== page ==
Montoya filed a demand for a jury trial on count III, refusal to submit to a PBT, which motion was denied by the district court. The court explained that because there is no possibility of a jail sentence on count III, the count should be treated like an infraction, and that Montoya was not entitled to a jury trial on that count.
In October 2019, a jury trial was held regarding count I, refusal to submit to a chemical test with two prior convictions, and count II, third-offense driving under the influence. Testimony was elicited from Deputies Sarnes and Bachman.
Deputy Sarnes’ testimony was consistent with his testimony provided during the suppression hearing and set forth above. He further explained that Montoya wore wristbands, the kind commonly given out to bar patrons who are at least 21 years old; that Montoya told law enforcement he left Lincoln, Nebraska, to return to his home in Crete, Nebraska, and decided to take the gravel road to “see the surroundings”; and that Montoya rejected the PBT by saying no and waving his hand at the PBT device. The State also offered the video of the stop of Montoya's vehicle, which was received by the district court over Montoya's objection in the form of a renewal of his motion in limine.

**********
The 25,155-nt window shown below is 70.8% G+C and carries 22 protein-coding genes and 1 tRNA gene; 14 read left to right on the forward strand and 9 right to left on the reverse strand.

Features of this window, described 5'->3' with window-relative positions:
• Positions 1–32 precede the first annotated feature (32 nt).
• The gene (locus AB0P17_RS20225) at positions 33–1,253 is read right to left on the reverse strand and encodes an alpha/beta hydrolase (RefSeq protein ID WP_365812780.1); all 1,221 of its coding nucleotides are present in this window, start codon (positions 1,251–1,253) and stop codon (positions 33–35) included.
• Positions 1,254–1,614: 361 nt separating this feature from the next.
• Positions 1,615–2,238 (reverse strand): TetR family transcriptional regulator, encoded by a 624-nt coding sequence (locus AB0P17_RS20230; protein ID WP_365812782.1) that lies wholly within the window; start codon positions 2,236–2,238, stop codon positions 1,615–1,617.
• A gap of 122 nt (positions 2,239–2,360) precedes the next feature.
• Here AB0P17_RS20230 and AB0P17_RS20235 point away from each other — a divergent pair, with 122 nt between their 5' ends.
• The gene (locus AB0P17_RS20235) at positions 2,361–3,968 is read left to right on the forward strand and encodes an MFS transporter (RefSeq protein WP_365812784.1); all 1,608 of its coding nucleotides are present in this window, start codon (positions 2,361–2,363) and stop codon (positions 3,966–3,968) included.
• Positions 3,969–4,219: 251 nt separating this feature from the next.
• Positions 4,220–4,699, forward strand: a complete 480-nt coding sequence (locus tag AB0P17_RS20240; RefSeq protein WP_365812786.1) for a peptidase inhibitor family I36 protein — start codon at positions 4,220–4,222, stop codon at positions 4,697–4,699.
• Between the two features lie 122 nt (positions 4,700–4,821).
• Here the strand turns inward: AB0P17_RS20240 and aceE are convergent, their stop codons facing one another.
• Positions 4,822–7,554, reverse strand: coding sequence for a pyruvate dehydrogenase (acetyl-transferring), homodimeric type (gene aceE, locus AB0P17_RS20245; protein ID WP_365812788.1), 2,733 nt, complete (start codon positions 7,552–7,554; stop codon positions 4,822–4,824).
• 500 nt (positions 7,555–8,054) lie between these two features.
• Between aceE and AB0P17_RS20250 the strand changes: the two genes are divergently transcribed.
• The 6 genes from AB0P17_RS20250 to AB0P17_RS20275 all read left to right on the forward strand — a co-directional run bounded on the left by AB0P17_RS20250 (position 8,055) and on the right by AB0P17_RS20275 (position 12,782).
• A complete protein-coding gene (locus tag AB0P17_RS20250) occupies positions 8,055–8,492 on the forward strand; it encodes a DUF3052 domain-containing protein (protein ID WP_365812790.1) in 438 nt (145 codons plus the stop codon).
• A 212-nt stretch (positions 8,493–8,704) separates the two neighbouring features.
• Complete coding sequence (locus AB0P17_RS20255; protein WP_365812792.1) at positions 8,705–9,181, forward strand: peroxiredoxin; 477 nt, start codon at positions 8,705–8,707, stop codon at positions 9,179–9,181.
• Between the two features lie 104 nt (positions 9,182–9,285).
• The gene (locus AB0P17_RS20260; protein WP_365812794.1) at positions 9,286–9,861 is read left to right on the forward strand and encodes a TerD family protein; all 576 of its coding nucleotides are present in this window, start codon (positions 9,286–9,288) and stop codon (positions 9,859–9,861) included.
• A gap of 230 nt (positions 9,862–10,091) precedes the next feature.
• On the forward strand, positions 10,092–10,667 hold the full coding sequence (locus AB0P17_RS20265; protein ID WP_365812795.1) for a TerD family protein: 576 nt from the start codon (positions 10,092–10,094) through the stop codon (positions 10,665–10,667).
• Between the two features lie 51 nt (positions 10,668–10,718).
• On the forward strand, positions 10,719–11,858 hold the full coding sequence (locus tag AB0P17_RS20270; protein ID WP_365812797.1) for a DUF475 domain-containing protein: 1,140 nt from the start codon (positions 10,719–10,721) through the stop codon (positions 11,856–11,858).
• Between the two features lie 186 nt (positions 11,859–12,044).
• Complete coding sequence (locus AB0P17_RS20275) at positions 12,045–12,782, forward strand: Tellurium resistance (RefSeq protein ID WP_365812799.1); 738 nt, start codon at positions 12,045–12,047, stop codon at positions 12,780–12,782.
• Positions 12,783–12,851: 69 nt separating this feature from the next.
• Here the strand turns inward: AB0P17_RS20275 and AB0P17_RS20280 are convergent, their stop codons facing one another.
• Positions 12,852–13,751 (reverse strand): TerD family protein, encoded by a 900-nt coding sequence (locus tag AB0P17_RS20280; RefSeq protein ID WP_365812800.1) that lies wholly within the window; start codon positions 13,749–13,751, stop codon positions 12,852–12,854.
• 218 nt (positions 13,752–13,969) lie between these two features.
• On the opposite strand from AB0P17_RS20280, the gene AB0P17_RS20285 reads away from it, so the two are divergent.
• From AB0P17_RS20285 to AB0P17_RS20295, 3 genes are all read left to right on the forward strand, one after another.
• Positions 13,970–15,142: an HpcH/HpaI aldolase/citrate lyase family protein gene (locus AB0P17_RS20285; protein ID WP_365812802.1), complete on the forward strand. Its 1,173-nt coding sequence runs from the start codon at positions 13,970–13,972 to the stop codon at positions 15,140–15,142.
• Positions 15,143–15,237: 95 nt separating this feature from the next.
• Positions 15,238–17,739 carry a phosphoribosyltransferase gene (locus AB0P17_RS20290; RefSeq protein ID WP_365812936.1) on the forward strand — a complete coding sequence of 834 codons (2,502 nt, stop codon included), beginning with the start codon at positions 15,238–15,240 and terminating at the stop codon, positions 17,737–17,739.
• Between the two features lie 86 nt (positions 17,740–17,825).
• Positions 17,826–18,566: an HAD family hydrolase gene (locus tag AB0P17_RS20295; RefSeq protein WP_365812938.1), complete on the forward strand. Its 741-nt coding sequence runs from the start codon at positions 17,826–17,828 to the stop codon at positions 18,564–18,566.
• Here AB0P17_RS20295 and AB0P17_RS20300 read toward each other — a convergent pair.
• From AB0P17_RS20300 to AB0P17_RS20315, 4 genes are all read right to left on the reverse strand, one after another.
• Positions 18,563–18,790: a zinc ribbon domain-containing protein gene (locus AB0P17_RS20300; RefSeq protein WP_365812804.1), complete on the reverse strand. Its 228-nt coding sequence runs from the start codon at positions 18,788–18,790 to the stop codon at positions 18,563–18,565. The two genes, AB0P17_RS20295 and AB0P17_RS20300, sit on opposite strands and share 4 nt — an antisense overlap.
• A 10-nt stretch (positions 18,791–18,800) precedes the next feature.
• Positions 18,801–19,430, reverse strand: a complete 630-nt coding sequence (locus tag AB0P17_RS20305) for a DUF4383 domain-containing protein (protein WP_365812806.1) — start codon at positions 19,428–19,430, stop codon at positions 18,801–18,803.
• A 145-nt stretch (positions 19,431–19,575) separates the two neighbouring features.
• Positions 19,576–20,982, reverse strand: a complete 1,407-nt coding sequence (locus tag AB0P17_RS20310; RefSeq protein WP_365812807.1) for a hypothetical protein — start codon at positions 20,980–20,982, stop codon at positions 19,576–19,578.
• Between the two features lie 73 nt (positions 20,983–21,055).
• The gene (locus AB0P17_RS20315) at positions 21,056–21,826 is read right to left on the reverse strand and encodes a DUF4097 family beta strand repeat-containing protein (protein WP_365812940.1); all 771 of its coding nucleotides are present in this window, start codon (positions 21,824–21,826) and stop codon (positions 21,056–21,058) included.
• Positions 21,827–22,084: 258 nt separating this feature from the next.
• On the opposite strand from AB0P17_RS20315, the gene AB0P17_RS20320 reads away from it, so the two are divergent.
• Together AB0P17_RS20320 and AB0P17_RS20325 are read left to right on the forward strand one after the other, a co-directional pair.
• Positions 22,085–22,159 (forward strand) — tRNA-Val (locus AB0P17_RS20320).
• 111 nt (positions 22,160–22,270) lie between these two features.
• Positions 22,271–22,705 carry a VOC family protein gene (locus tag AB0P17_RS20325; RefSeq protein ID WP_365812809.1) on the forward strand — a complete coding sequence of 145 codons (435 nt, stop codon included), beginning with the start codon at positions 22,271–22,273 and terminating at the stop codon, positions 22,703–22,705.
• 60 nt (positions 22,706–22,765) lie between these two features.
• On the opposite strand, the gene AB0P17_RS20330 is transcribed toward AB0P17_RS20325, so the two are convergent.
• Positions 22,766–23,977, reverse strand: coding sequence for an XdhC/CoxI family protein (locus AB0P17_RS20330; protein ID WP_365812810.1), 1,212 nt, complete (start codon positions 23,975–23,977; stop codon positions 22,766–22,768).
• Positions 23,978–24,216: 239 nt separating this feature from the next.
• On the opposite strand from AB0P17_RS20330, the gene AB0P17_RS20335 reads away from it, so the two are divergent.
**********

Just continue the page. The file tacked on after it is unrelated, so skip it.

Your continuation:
Deputy Bachman also testified in a manner consistent with his testimony during the suppression hearing. When Deputy Bachman testified regarding the dispatch call, Montoya interposed hearsay and confrontation objections, thereby renewing his motion in limine, which the district court ultimately overruled. Deputy Bachman testified regarding the events leading to Montoya's arrest and explained that after Montoya refused the PBT, law enforcement arrested him on suspicion of driving under the influence.
Deputy Bachman explained that following Montoya's arrest, he asked Montoya to submit to a “DataMaster” breath test and explained that refusing this test would constitute a separate charge. Subsequent to this explanation, Montoya refused to submit to a breath test.
Verdicts and Sentencing
The jury found Montoya guilty of count I, refusal to submit to a chemical test, but not guilty of count II, driving under the influence. The court found Montoya guilty of count III, refusal to submit to a PBT. At an enhancement hearing, the court determined count I was Montoya's third offense and sentenced Montoya to 30 months’ imprisonment followed by 12 months of postrelease supervision and revoked Montoya's operator's license for 15 years. The court ordered Montoya to pay a $100 fine for his conviction on count III.